Smith v. AS America, Inc.

Filing 103

ORDER. Jamie Smith's motion to be substituted as the plaintiff in this case, 99 , is GRANTED. Jamie Smith substituted as Plaintiff for Thomas E. Smith. Signed on 7/7/2014 by District Judge Nanette K. Laughrey. (Weber, Alex)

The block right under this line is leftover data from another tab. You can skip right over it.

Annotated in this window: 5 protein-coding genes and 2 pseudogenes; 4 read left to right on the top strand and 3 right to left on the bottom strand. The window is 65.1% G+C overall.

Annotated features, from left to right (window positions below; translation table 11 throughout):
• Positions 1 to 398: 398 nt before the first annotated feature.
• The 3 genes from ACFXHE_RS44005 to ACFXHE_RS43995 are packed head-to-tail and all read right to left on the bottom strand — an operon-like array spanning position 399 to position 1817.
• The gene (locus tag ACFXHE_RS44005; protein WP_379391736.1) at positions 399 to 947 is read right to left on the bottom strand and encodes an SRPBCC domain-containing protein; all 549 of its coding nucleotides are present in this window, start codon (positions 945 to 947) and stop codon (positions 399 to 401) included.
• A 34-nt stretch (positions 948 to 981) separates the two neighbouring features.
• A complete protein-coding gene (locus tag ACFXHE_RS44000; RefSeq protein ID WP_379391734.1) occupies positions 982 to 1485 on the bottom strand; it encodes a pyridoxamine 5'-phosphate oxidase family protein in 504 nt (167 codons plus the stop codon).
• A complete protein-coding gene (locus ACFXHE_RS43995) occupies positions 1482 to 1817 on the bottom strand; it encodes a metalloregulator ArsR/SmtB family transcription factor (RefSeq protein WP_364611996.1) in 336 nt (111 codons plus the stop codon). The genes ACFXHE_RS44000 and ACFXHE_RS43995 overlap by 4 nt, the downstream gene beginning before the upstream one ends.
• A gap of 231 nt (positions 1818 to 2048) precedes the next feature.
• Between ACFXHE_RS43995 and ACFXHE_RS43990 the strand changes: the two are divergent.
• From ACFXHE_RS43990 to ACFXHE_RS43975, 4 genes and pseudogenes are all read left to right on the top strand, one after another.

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IN THE UNITED STATES DISTRICT COURT FOR THE WESTERN DISTRICT OF MISSOURI CENTRAL DIVISION THOMAS E. SMITH, Plaintiff, v. AS AMERICA, INC., d/b/a AMERICAN STANDARD BRANDS, Defendant. ) ) ) ) ) ) ) ) ) ) No. 3:12-CV-05048-NKL ORDER Jamie Smith, as Personal Representative of the estate of Plaintiff Thomas Smith, deceased, moves to be substituted as the plaintiff in this case. [Doc. # 99]. Defendant AS America, Inc., d/b/a American Standard Brands, generally agrees that Plaintiff’s claims under the Family and Medical Leave Act (“FMLA”) survive his death and that Jamie Smith is the appropriate substitute party. However, Defendant argues that Plaintiff’s claim for liquidated damages extinguished on his death and cannot be maintained by Ms. Smith. The parties agree that federal common law governs the survivability of Plaintiff’s claim for liquidated damages under the FMLA and that, as a result, the claim does not survive if such an award is punitive in nature. See Earvin v. Warner-Jenkinson Co., No. 4:94 CV 977 DDN, 1995 WL 137437, at *1-2 (E.D. Mo. Mar. 10, 1995). Consequently, 1 the sole issue in dispute is whether the liquidated damages available under the FMLA are penal or compensatory in nature. In a footnote in a case that did not consider the survivability of liquidated damages in FMLA cases, the Eighth Circuit stated “that liquidated damages like those available in FMLA actions are punitive in nature.” Dollar v. Smithway Motor Xpress, Inc., 710 F.3d 798, 811 n.4 (8th Cir. 2013) (citing Newhouse v. McCormick & Co., Inc., 110 F.3d 635, 643 (8th Cir. 1997) (“[L]iquidated damages are punitive in nature under the ADEA [Age Discrimination in Employment Act].”)). The issue in Dollar was the appropriateness of an award of front pay, with respect to which “[s]ome courts view the grant or denial of punitive damages to be material.” Id. The court ruled, however, that per its prior holdings, “the grant or denial of punitive damages should not be an overly important consideration in front pay determinations.” Id. Ultimately, it does not appear that the liquidated damage award played any meaningful part in the court’s decision regarding the award of front pay. See id. at 809-11. Plaintiff argues that the Dollar court’s statement concerning the penal nature of liquidated damages under the FMLA is dicta, and therefore not precedential, and that the Dollar court erred in analogizing the FMLA to the ADEA, as opposed to the Fair Labor Standards Act (“FLSA”). To recover liquidated damages under the ADEA, the plaintiff must establish that the defendant’s violation of the ADEA was “willful.” See Trans World Airlines, Inc. v. Thurston, 469 U.S. 111, 125 (1985); Brown v. Stites Concrete, Inc., 994 F.2d 553, 558 (8th Cir. 1993). By contrast, liquidated damages under the FMLA are initially mandatory, subject only to rebuttal by the defendant. Specifically, the 2 FMLA provides that an employer “shall be liable . . . [for] an additional amount as liquidated damages equal to the sum of the amount” of the other damages and interest awarded, unless the employer can establish a good faith defense. 29 U.S.C. § 2617(a)(1)(A)(iii); see also Hite v. Vermeer Mfg. Co., 446 F.3d 858, 868 (8th Cir. 2006). An employer’s good faith creates “an exception to this otherwise mandatory call for liquidated damages,” with respect to which the defendant bears the burden of proof. Hite, 446 F.3d at 868 (quotation omitted). In this respect, the remedial provisions of the FMLA are identical to those of the FLSA, which likewise provide for a mandatory award of liquidated damages, subject only to an exception where the employer acted in good faith. See 29 U.S.C. §§ 216 (b), 260; see also Hite, 446 F.3d at 868 (citing cases interpreting the FLSA’s liquidated damage provisions in applying the virtually identical language of the FMLA). The Supreme Court has held that the willfulness component of the ADEA distinguishes its liquidated damage provision from that of the FLSA. Thurston, 469 U.S. at 125. The Court has further ruled that liquidated damages under the ADEA are punitive in nature, id., while the liquidated damages available under the FLSA are not, Brooklyn Sav. Bank v. O'Neil, 324 U.S. 697, 707 (1945) (“We have previously held that the liquidated damage provision [of the FLSA] is not penal in its nature . . . .” (citing Overnight Motor Transp. Co. v. Missel, 316 U.S. 572, 583 (1942) 1); see also Chao v. Barbeque Ventures, LLC, 547 F.3d 938, 941 (8th Cir. 2008) (“Liquidated damages are 1 Missel was superseded in part by the enactment of the Portal-to-Portal Act of 1947, which created the good faith defense to an award of punitive damages under the FLSA. See Thurston, 469 U.S. at 128 n.22. 3 not considered punitive, but are intended in part to compensate employees for the delay in payment of wages owed under the FLSA.” (quotation omitted)). With respect to the FMLA specifically, the Tenth Circuit, relying heavily on the legislative history and case law of the FLSA due to the “similarity of the damage provisions” in both language and purpose, has held that liquidated damages under the FMLA are likewise not penal, but rather intended to provide compensation for the delay in the payment of wages owed. Jordan v. U.S. Postal Serv., 379 F.3d 1196, 1201-02 (10th Cir. 2004); see also S. Rep. No. 103-3, at 35 (1993) (“[The FMLA]’s enforcement scheme is modeled on the enforcement scheme of the FLSA, . . . . The relief provided in FMLA also parallels the provisions of the FLSA.”). In cases predating Dollar, district courts in the Eighth Circuit consistently reached the same conclusion based on the same reasoning. See Thorson v. Geminin, Inc., 96 F. Supp. 2d 882, 890-91 (N.D. Iowa 1999), (“The remedies provisions of the [FMLA] were intended by Congress to mirror those of the [FLSA]. It is therefore appropriate to rely on cases interpreting the liquidated damages remedy of the FLSA when interpreting the FMLA. . . . Liquidated damages are considered compensatory rather than punitive in nature.”), aff’d, Thorson v. Gemini, Inc., 205 F.3d 370 (8th Cir. 2000); see also Marez v. Saint-Gobain Containers, Inc., No. 4:09CV999MLM, 2011 WL 1930706, at *5 (E.D. Mo. May 18, 2011), aff’d, 688 F.3d 958 (8th Cir. 2012); Hansen v. McLeod USA Pub. Co., No. CIV. 03-4087-KES, 2006 WL 978705, at *12 (D.S.D. Apr. 12, 2006). Based on the foregoing, the Court finds that the liquidated damage provision of the FMLA is compensatory, not punitive, in nature. The statement seemingly to the contrary 4 in Dollar was not necessary to the decision in that case and, therefore, is not precedential. See Passmore v. Astrue, 533 F.3d 658, 661 (8th Cir. 2008) (“Dicta is [a] judicial comment made while delivering a judicial opinion, but one that is unnecessary to the decision in the case and therefore not precedential[.]” (quotation omitted)). Considering the persuasive authority discussed above and the legislative history of the FMLA, it is apparent that the liquidated damage provision of the FMLA should be interpreted in the same manner as its counterpart in the FLSA. As both of these provisions have consistently been characterized as remedial, rather than punitive, Plaintiff’s claim for liquidated damages survives and may be maintained by Jamie Smith. For the reasons set forth above, Jamie Smith’s motion to be substituted as the plaintiff in this case, [Doc. # 99], is GRANTED. /s Nanette K. Laughrey NANETTE K. LAUGHREY United States District Judge Dated: July 7, 2014 Jefferson City, Missouri 5